Saskatoon StarPhoenix

Hawks not daunted by size-large Flames



— If these babyfaced Hawks are indeed fretting in anticipati­on of what lies ahead, they were doing a nifty job of hiding it Wednesday.

“Sometimes,’’ forward Andrew Ladd was patiently explaining on the eve of the Chicago Blackhawks­Calgary Flames Stanley Cup playoff series-opener, “being young and kind of naive actually just allows you to relax and play. The game, the series, just kind of carries you along.

“We’re just a bunch of young guys having fun. Yes, you’ve got to live it, we don’t have a lot of playoff experience — and, sure, it’s nice to have something to fall back on in tough times — but maybe this way allows us to be looser, because you really don’t know any better. It’s not so much about what might happen if you don’t win, it’s about what’s out there if you want it bad enough.’’

Ladd is one of the few Hawks with extensive playoff experience, having won the Stanley Cup with the Carolina Hurricanes in 2006.

“When I won the Cup in Carolina, I honestly didn’t understand the full extent of what had happened,’’ Ladd said. “I was just so happy. My head was just all over the place. It’s only after you sit down and think about it, after you go a couple years after that not even making the playoffs, then the importance starts to sink in.

“I don’t sense any tension or anxiety or fear in here. I just sense this feeling of . . . opportunit­y.’’

Nor do the Blackhawks seem unduly concerned with the prospect of the larger, more seasoned Flames stapling them into the woodwork, bullying them about, grinding them down into mulch over the course of two hellacious weeks of rock-’em sock-’em robot hockey.

Outside of the massive framework of 6-foot-3, 246-pound right-winger Dustin Byfuglien, Chicago ain’t the most physically daunting group. When sizing up this series, many of the prognostic­ators out there are pinpointin­g size — super-soph Patrick Kane is particular­ly wee — as being a potentiall­y determinin­g factor.

The Hawks themselves seem nonplussed.

“If you get knocked down,’’ shrugs rookie sniper Kris Versteeg, “you get up and play harder.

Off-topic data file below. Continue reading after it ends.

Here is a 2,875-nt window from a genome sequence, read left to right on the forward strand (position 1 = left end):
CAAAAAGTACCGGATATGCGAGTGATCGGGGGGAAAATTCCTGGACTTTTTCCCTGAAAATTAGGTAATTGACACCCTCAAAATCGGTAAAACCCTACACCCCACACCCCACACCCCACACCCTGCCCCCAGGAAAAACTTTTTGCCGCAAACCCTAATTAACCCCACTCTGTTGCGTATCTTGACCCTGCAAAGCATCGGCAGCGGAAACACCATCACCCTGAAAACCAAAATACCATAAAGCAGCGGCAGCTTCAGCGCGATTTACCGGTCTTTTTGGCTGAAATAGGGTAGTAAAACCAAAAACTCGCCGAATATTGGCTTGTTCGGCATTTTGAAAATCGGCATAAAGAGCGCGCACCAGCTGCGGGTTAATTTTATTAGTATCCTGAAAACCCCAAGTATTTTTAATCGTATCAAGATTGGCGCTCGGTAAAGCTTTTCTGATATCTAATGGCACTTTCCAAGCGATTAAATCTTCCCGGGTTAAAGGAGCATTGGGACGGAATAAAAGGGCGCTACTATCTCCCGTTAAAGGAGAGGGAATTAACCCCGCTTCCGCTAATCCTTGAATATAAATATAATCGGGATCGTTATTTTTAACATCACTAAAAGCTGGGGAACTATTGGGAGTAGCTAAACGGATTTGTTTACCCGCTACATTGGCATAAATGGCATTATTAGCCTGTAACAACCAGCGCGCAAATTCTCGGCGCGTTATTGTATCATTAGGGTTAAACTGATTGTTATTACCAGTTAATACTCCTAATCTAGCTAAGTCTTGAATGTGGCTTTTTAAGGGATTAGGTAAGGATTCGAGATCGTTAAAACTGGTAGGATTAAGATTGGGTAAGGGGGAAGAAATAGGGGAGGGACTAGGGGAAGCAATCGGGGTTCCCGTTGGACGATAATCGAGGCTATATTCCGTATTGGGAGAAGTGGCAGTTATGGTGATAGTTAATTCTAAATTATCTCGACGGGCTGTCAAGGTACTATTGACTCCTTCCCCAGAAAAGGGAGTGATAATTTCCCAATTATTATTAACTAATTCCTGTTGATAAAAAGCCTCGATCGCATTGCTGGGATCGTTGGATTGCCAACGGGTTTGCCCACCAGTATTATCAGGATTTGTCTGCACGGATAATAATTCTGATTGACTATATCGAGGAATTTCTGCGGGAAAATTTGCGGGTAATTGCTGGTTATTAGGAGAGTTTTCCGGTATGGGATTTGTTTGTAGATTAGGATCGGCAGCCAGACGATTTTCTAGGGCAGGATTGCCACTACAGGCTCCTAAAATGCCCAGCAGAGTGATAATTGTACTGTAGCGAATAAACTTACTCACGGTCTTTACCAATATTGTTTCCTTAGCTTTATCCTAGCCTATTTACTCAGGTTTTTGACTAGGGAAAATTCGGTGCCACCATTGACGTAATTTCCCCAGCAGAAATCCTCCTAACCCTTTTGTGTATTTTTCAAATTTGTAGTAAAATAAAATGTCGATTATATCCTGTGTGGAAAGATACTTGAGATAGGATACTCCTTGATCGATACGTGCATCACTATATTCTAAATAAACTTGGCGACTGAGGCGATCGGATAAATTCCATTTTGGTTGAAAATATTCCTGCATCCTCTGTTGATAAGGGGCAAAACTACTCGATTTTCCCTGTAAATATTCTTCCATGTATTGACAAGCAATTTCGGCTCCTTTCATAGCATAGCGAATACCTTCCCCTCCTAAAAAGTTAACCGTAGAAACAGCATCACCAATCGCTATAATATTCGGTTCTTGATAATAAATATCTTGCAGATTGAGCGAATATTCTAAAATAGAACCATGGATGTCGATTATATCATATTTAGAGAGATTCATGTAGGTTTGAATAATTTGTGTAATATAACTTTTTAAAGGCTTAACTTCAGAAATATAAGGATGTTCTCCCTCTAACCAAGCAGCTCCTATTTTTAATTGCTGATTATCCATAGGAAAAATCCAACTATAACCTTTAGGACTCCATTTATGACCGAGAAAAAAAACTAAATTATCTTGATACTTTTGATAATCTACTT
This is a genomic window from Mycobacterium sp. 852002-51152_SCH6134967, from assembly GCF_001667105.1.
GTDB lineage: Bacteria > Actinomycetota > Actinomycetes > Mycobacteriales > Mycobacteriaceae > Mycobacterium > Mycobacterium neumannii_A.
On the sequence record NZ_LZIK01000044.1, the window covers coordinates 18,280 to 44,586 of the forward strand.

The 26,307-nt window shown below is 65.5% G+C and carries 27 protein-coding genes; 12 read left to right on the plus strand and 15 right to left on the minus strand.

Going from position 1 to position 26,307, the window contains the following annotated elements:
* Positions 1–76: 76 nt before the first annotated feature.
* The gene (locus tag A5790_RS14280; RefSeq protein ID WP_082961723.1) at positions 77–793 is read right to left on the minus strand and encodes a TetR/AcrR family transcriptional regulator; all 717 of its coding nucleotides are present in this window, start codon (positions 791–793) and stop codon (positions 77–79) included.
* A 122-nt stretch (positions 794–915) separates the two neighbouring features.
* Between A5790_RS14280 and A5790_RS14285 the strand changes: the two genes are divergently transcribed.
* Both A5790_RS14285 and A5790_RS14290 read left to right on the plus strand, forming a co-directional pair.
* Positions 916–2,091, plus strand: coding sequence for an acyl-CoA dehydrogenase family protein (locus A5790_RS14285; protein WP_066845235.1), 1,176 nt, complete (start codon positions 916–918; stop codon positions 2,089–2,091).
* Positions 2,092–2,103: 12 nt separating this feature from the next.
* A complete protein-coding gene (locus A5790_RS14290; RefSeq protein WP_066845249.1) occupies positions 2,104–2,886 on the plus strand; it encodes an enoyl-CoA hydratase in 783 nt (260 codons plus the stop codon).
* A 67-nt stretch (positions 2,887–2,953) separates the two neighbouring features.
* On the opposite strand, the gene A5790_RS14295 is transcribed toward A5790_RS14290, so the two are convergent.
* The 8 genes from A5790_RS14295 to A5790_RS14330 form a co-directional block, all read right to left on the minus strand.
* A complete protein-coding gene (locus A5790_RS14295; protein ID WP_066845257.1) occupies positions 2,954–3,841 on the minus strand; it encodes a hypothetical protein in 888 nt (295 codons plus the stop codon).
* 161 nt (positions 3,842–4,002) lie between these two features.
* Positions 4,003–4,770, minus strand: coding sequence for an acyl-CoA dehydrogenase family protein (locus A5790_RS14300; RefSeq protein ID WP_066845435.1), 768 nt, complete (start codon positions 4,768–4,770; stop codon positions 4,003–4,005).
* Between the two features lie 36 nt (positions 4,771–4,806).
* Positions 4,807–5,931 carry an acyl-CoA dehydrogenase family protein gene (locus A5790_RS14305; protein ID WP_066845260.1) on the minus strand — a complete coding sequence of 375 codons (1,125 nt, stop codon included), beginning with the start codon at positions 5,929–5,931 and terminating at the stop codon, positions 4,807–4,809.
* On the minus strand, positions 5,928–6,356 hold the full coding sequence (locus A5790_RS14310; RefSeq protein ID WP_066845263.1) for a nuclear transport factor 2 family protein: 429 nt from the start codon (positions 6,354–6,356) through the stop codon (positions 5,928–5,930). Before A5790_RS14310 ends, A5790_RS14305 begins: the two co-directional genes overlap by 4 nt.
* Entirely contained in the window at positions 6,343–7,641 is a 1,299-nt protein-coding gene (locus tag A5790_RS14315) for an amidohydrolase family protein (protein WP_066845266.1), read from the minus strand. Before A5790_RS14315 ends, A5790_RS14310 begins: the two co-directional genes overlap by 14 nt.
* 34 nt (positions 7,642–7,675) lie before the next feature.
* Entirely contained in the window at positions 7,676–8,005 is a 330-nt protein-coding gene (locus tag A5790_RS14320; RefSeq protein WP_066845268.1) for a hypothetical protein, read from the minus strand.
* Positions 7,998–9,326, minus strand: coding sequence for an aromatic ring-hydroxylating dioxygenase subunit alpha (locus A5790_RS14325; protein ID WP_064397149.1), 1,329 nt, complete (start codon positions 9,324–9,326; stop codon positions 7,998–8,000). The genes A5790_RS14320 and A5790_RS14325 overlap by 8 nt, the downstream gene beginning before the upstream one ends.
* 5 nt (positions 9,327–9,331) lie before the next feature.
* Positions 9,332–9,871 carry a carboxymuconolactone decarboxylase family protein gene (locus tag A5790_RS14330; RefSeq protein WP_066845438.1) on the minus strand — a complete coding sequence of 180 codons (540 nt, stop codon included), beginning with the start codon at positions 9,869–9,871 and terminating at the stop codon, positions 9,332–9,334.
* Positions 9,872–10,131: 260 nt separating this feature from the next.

“We’ve had teams all year long playing physical against us. This will be nothing new. You’re going to get hit. These are the playoffs. You just can’t allow it to frustrate you.’’

In short, the Hawks plan on playing hockey ‘the Chicago way,’ to steal a line from Sean Connery. Fast, fun, furious. And if their power play has been feeling a bit off of late, well, with Kane, captain Jonathan Toews, Martin Havlat and Brian Campbell to hop over the boards, it should be up and running in no time flat.

“I don’t think you can intimidate guys at this level,” scoffs Ladd. “We’ve got a lot of competitiv­e people in this room, too. Guys like (Patrick Sharp) and Toews, if you push, they’ll push back. If they want to do some stupid things out there, we’re only too happy to send out our power play.

“What we’re expecting is a tough, hard, physical series. And we’re OK with that.’’

Yes, the Windy City is ready to rock. From now until the Hawks are done, this is a hockey town again. And that is a wonderful thing.

“The fans here have been waiting for this night since 2002,’’ says Versteeg. “I can’t imagine what it’s going to be like during the anthem.

“Our crowd has been great all season but (Thursday night) is going to be insane. Crazy. Nuts. They’ll blow the lid off the place.”

Mightn’t there be a danger, though, of the young and impression­able Hawks’ being too keyed up?

“There’s been no indication of that. They should be excited,” dismisses coach Joel Quennevill­e, smiling, “If it’s channelled properly, it can be a great advantage.

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